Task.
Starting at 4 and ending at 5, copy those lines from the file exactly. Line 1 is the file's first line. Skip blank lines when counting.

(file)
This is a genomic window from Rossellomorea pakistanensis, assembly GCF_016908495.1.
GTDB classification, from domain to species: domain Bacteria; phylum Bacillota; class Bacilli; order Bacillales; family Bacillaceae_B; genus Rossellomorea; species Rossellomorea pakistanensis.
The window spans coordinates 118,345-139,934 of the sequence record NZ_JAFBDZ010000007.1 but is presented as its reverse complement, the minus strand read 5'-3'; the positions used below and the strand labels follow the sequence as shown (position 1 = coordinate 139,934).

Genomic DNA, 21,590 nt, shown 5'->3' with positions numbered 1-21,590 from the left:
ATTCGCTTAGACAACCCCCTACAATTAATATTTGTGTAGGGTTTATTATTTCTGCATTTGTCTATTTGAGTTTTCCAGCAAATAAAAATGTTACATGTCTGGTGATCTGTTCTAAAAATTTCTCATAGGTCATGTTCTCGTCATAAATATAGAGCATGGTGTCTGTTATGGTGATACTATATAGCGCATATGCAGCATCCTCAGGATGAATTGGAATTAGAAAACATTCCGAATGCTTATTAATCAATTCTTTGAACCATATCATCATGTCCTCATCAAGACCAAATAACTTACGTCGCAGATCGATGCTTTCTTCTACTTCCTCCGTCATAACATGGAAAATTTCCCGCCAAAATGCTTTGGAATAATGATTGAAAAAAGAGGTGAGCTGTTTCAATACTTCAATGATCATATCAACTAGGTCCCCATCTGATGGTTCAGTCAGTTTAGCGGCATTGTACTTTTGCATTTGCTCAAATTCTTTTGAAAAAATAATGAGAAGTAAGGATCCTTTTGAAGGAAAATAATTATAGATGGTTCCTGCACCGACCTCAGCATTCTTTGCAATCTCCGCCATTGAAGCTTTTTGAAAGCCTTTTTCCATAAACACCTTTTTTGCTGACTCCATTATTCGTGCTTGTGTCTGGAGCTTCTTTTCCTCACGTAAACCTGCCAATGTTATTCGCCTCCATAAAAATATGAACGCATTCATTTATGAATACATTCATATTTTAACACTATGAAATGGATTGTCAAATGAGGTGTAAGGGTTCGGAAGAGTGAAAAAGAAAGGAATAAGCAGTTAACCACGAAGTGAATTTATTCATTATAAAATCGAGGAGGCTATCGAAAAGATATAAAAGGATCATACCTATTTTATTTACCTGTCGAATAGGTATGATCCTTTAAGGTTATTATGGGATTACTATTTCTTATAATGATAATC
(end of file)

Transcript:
Genomic DNA, 21,590 nt, shown 5'->3' with positions numbered 1-21,590 from the left:
ATTCGCTTAGACAACCCCCTACAATTAATATTTGTGTAGGGTTTATTATTTCTGCATTTGTCTATTTGAGTTTTCCAGCAAATAAAAATGTTACATGTCTGGTGATCTGTTCTAAAAATTTCTCATAGGTCATGTTCTCGTCATAAATATAGAGCATGGTGTCTGTTATGGTGATACTATATAGCGCATATGCAGCATCCTCAGGATGAATTGGAATTAGAAAACATTCCGAATGCTTATTAATCAATTCTTTGAACCATATCATCATGTCCTCATCAAGACCAAATAACTTACGTCGCAGATCGATGCTTTCTTCTACTTCCTCCGTCATAACATGGAAAATTTCCCGCCAAAATGCTTTGGAATAATGATTGAAAAAAGAGGTGAGCTGTTTCAATACTTCAATGATCATATCAACTAGGTCCCCATCTGATGGTTCAGTCAGTTTAGCGGCATTGTACTTTTGCATTTGCTCAAATTCTTTTGAAAAAATAATGAGAAGTAAGGATCCTTTTGAAGGAAAATAATTATAGATGGTTCCTGCACCGACCTCAGCATTCTTTGCAATCTCCGCCATTGAAGCTTTTTGAAAGCCTTTTTCCATAAACACCTTTTTTGCTGACTCCATTATTCGTGCTTGTGTCTGGAGCTTCTTTTCCTCACGTAAACCTGCCAATGTTATTCGCCTCCATAAAAATATGAACGCATTCATTTATGAATACATTCATATTTTAACACTATGAAATGGATTGTCAAATGAGGTGTAAGGGTTCGGAAGAGTGAAAAAGAAAGGAATAAGCAGTTAACCACGAAGTGAATTTATTCATTATAAAATCGAGGAGGCTATCGAAAAGATATAAAAGGATCATACCTATTTTATTTACCTGTCGAATAGGTATGATCCTTTAAGGTTATTATGGGATTACTATTTCTTATAATGATAATC